Ted Cruz Defends His Refusal to Endorse Donald Trump

July 21st 2016

Kyle Jaeger

Sen. Ted Cruz (R-Texas) doubled down on his decision to deny Donald Trump an endorsement during his speech at the Republican National Convention on Wednesday, saying that Trump's past attacks on his father and wife prevented him from fully backing the party's presidential nominee.

Ted Cruz

"The day that was abrogated was the day this became personal," former presidential candidate Cruz said at a breakfast with members of the Texas delegation on Thursday. "I'm not going to get into criticizing or attacking Donald Trump, but I’ll just give you this response: I am not in the habit of supporting people who attack my wife and attack my father."

In the heat of the GOP primary campaign, Trump implied that Cruz's father was involved in the assassination of President John F. Kennedy and retweeted an unflattering photo of Cruz's wife alongside Melania Trump.

Cruz faced boos at the RNC in Cleveland Wednesday as he made his final remarks in a prime-time TV slot. Several high-profile Republicans have since condemned his non-endorsement speech, arguing that it undermined the party's efforts to unite behind nominee Trump going into the general election campaign.

But a defiant Cruz stood firm on Thursday, calling for Republicans to "stand for shared principles." To him, that meant refusing an endorsement on personal grounds.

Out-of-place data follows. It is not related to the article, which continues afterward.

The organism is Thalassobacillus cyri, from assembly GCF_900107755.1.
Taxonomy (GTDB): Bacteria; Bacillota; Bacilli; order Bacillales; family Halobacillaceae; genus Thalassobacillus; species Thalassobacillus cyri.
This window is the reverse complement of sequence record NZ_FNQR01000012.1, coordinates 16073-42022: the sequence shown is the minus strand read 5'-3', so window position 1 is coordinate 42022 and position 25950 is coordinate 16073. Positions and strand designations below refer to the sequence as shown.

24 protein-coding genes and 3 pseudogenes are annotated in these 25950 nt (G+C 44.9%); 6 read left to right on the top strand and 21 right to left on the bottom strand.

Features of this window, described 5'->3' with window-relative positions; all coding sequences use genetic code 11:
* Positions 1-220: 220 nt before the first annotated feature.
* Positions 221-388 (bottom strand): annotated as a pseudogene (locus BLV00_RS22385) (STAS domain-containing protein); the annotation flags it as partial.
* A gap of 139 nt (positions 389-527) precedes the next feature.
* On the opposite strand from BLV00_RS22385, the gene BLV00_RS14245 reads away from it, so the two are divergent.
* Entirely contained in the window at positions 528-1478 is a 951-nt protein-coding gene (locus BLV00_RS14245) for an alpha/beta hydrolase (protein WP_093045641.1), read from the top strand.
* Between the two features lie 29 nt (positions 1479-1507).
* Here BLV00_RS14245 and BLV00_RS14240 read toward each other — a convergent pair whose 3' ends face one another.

It's possible that Cruz's decision was strategic, GQ's Jason Zengerle wrote.

"Cruz is positioning himself to benefit from what he — and many of his fellow Republicans — think will be a landslide GOP defeat this November. If Trump loses catastrophically, Cruz wants to be known as the Republican who did everything he could to prevent that catastrophe. Of course, this entails a huge risk. If Trump does lose, will Cruz — by withholding his endorsement and his assistance — be blamed by Trump supporters, and Trump agnostics, for contributing to his defeat?

Though he declined to endorse Trump, Cruz did congratulate the nominee and emphasized that he wouldn't be casting a vote for presumptive Democratic presidential nominee Hillary Clinton. As to whether he'd be voting from Trump, the senator said simply, "I’m going to be listening to how he and the campaign conduct themselves every day from now until November."

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